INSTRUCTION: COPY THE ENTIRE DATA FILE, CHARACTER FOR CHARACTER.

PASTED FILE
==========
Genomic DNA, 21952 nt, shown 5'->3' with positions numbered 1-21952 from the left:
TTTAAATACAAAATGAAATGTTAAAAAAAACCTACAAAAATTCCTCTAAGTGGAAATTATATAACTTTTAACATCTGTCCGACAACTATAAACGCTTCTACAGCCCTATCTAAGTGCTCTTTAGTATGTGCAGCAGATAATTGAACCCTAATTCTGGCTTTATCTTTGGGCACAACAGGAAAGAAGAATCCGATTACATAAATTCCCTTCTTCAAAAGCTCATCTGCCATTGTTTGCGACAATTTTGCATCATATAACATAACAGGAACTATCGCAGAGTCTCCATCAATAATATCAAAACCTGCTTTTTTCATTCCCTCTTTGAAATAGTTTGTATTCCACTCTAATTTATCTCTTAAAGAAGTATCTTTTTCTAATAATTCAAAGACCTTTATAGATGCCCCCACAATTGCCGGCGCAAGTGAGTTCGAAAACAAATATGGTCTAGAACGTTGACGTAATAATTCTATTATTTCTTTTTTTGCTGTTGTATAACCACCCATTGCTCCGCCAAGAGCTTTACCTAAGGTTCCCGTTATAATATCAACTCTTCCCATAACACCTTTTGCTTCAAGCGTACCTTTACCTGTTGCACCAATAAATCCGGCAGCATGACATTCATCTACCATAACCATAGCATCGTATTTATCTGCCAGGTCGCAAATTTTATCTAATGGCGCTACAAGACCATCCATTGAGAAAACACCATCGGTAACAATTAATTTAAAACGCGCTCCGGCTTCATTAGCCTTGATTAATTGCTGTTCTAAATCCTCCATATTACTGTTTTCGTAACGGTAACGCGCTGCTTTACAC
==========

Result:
Genomic DNA, 21952 nt, shown 5'->3' with positions numbered 1-21952 from the left:
TTTAAATACAAAATGAAATGTTAAAAAAAACCTACAAAAATTCCTCTAAGTGGAAATTATATAACTTTTAACATCTGTCCGACAACTATAAACGCTTCTACAGCCCTATCTAAGTGCTCTTTAGTATGTGCAGCAGATAATTGAACCCTAATTCTGGCTTTATCTTTGGGCACAACAGGAAAGAAGAATCCGATTACATAAATTCCCTTCTTCAAAAGCTCATCTGCCATTGTTTGCGACAATTTTGCATCATATAACATAACAGGAACTATCGCAGAGTCTCCATCAATAATATCAAAACCTGCTTTTTTCATTCCCTCTTTGAAATAGTTTGTATTCCACTCTAATTTATCTCTTAAAGAAGTATCTTTTTCTAATAATTCAAAGACCTTTATAGATGCCCCCACAATTGCCGGCGCAAGTGAGTTCGAAAACAAATATGGTCTAGAACGTTGACGTAATAATTCTATTATTTCTTTTTTTGCTGTTGTATAACCACCCATTGCTCCGCCAAGAGCTTTACCTAAGGTTCCCGTTATAATATCAACTCTTCCCATAACACCTTTTGCTTCAAGCGTACCTTTACCTGTTGCACCAATAAATCCGGCAGCATGACATTCATCTACCATAACCATAGCATCGTATTTATCTGCCAGGTCGCAAATTTTATCTAATGGCGCTACAAGACCATCCATTGAGAAAACACCATCGGTAACAATTAATTTAAAACGCGCTCCGGCTTCATTAGCCTTGATTAATTGCTGTTCTAAATCCTCCATATTACTGTTTTCGTAACGGTAACGCGCTGCTTTACAC